There are two options I researched: xrandr and xbacklight. According to xrandr's man page and my own testing, xbacklight is preferred. This is because xrandr only adjusts brightness via software while xbacklight actually makes hardware changes. One way to see this is to compare xrandr --output 0x46 --brightness 0 with xbacklight -set 0. Both claim to set the rightness to zero but xrandr only makes everything black while it is clear that the backlight is still on. It appears to only change the gamma settings without physically dimming the backlight. The xbacklight method actually appears to alter the intensity of the backlight.

To try xrandr for yourself, replace 0x42 with your monitor's identification code (which can be found in the "Screen 0" entry after using xrandr --verbose). One other way to verify that xbacklight is better is to look at how /sys/class/backlight/intel_backlight/brightness changes. Its value does not change when using xrandr, but it does when using xbacklight.

The below steps will make the following shortcuts:

  • Brightness down: Super-F6
  • Brightness up: Super-F7

Steps:

  • Install xbacklight using sudo apt-get install xbacklight

  • Add the following between <keyboard> and </keyboard> in rc.xml.

        <keybind key="W-F6">
          <action name="Execute">
            <command>xbacklight - 10</command>
          </action>
        </keybind>
        <keybind key="W-F7">
          <action name="Execute">
            <command>xbacklight + 10</command>
          </action>
        </keybind>
    
  • Restart Openbox (Super-Space ==> Settings ==> Openbox ==> Restart) to put the changes into effect.

Note that one current issue with this method is that the numerical value does not linearly scale with perceived brightness. In other words, going from 1% to 5% results in roughly the same perceived brightness increase as going from 5% to 50%. The above link gives a solution to the problem, though I have not personally tested it.

See the rc.xml file in this repository for the full, edited file (will also contain modifications for all other shortcuts mentioned in this guide).

Keyboard shortcuts for Page-Up, Page-Down, Home, End, Delete, Caps Lock

The C720 keyboard does not have keys for these functions, so I use the following mappings. The page-up/down and home/end keys are the same default shortcuts that ChromeOS uses. Delete and caps lock are different:

  • Page-up: alt-up
  • Page-down: alt-down
  • Home: ctrl-alt-up
  • End: ctrl-alt-down
  • Delete: shift-backspace (won't be able to hold it down though)
  • Caps lock: super-F4 (very important for yelling on the internet)

To do so we will take advantage of xdotool, which allows you to run keyboard or mouse events from the terminal. Steps:

  • Install xdotool if you don't already have it. Use sudo apt-get install xdotool if you need to install it.

  • ctrl-alt-up and ctrl-alt-down are already mapped to something else in rc.xml that I don't use (they are mapped to workspace switching, but I prefer ctrl-alt-left and ctrl-alt-righ for workspace switching anyway), so comment them out. Roughly lines 196-207, near the start of the <keyboard> section. Comment a chunk by enclosing the lines between <!-- and -->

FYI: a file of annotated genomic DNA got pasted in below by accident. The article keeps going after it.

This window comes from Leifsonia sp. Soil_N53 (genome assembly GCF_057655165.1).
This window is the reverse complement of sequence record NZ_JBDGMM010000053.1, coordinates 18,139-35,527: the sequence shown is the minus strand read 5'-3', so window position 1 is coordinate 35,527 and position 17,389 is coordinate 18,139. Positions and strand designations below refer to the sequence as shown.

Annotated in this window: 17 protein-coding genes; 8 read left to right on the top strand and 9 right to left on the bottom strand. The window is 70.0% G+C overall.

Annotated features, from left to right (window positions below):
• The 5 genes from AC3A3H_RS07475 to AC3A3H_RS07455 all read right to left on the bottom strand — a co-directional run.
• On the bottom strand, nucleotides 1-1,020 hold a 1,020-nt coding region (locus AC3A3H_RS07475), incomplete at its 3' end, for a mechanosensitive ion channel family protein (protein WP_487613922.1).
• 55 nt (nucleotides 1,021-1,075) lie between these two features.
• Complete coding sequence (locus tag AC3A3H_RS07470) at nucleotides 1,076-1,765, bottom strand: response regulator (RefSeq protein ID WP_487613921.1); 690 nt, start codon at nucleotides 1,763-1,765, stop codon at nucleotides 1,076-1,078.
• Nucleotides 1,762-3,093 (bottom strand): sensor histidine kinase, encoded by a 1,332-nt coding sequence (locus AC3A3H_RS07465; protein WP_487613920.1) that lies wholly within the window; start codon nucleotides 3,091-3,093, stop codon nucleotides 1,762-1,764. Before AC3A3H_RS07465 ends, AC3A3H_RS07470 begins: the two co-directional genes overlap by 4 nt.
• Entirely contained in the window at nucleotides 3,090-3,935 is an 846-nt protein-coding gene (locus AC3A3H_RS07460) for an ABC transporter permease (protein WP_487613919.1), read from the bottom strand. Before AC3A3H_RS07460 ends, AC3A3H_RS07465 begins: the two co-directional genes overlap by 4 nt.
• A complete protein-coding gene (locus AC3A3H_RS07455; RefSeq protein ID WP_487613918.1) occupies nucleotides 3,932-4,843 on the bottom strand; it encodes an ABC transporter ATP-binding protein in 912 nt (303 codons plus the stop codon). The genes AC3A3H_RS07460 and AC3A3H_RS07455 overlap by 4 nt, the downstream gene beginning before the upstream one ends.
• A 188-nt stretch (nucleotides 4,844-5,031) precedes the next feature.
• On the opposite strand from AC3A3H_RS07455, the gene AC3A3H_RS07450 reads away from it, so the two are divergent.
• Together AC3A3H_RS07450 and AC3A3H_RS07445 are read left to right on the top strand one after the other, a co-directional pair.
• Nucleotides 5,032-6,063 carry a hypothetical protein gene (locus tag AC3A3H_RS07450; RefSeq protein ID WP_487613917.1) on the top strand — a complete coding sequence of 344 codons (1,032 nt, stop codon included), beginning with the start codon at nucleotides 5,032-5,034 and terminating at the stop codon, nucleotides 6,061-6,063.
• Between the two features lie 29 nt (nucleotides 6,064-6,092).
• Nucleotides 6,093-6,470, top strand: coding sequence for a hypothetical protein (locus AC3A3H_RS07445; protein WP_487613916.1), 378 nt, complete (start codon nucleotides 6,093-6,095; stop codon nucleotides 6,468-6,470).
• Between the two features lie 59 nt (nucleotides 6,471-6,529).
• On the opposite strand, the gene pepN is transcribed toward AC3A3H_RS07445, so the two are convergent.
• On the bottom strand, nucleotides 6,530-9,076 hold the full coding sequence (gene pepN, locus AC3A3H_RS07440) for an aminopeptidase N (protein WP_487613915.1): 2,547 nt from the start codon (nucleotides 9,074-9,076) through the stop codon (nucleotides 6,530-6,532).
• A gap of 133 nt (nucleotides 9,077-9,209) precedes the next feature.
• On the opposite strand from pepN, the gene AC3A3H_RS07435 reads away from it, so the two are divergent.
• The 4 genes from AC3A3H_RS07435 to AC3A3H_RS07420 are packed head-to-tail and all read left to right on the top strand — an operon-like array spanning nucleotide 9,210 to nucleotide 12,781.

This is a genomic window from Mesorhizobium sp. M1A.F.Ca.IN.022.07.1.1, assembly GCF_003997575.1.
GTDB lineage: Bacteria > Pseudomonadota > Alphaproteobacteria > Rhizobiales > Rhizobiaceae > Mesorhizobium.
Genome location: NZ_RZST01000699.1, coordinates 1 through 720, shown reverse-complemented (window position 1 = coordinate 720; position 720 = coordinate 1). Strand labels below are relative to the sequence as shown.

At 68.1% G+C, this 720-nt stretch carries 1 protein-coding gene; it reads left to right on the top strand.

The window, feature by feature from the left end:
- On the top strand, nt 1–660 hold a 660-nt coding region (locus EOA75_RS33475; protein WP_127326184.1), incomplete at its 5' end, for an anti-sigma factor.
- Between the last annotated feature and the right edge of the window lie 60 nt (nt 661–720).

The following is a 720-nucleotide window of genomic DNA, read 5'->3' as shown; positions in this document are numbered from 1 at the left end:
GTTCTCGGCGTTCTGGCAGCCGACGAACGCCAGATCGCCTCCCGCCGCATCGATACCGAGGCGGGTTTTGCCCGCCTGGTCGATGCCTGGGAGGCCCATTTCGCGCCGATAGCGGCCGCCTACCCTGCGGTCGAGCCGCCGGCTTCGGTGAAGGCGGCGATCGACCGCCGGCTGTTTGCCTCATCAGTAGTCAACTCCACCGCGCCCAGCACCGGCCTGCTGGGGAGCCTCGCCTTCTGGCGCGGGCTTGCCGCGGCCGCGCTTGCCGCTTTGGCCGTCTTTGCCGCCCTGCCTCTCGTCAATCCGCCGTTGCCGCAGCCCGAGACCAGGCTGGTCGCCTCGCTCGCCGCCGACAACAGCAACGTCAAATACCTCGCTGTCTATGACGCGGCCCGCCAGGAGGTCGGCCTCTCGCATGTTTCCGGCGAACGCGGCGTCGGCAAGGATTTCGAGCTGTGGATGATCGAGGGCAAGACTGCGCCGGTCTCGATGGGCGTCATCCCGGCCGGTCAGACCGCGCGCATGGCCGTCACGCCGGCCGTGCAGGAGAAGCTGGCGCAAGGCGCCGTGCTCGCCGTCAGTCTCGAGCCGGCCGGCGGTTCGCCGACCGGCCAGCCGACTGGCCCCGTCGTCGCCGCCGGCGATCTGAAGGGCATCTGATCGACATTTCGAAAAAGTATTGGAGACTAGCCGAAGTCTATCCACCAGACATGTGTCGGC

• Add the following between <keyboard> and </keyboard> in rc.xml.

        <keybind key="A-Up">
          <action name="Execute">
            <command>xdotool key --clearmodifiers Page_Up</command>
          </action>
        </keybind>
        <keybind key="A-Down">
          <action name="Execute">
            <command>xdotool key --clearmodifiers Page_Down</command>
        </keybind>
          </action>
        <keybind key="C-A-Up">
          <action name="Execute">
            <command>xdotool key --clearmodifiers Home</command>
          </action>
        </keybind>
        <keybind key="C-A-Down">
          <action name="Execute">
            <command>xdotool key --clearmodifiers End</command>
          </action>
        </keybind>
        <keybind key="S-BackSpace">
          <action name="Execute">
            <command>xdotool key --clearmodifiers Delete</command>
          </action>
        </keybind>
        <keybind key="W-F4">
          <action name="Execute">
            <command>xdotool key Caps_Lock</command>
          </action>
        </keybind>
    
  • Restart Openbox (Super-Space ==> Settings ==> Openbox ==> Restart) to put the changes into effect.

See the rc.xml file in this repository for the full, edited file (will also contain modifications for all other shortcuts mentioned in this guide).

Source: xdotool documentation (hosted on GitHub)

Shortcuts for maximize/unmaximize window (Windows-like shortcuts)

By default, CrunchBang includes aero-snap shortcuts for snapping windows to fill the left or right half of the screen, just like you can do in Windows. I also became dependent on shortcuts to maximize or unmaximize a window. This is a bit of a patchy solution that doesn't fully emulate Windows but it's good enough for me. Also, instead of Super-up and Super-down, we will use Super-Alt-Up and Super-Alt-Down.

To summarize, we will make the following shortcuts:

  • Maximize focused window: Super-Alt-Up
  • Unmaximize focused window: Super-Alt-Down

Steps:

  • Simply add the following code anywhere between the <keyboard> and </keyboard>:

        <keybind key="W-A-Up">
          <action name="Maximize"/>
        </keybind>
        <keybind key="W-A-Down">
          <action name="Unmaximize"/>
        </keybind>
    
  • Restart Openbox (Super-Space ==> Settings ==> Openbox ==> Restart) to put the changes into effect.

See the rc.xml file in this repository for the full, edited file (will also contain modifications for all other shortcuts mentioned in this guide).

Source: openbox.org wiki

Other shortcut customizations

Be default, using two finger scroll while the mouse is on the desktop will switch workspaces. While this is useful when using a mousewheel, I found it a bit too sensitive with a touchpad. So I disabled this by commenting out lines 766-771 of rc.xml

Specifically, the lines to comment out look like:

    <mousebind button="Up" action="Click">
      <action name="GoToDesktop"><to>previous</to></action>
    </mousebind>
    <mousebind button="Down" action="Click">
      <action name="GoToDesktop"><to>next</to></action>
    </mousebind>

See the rc.xml file in this repository for the full, edited file (will also contain modifications for all other shortcuts mentioned in this guide).

Upgrading the SSD drive

The androidcentral.com website has a detailed guide for upgrading the Acer C720 SSD. Note that this will void the warranty.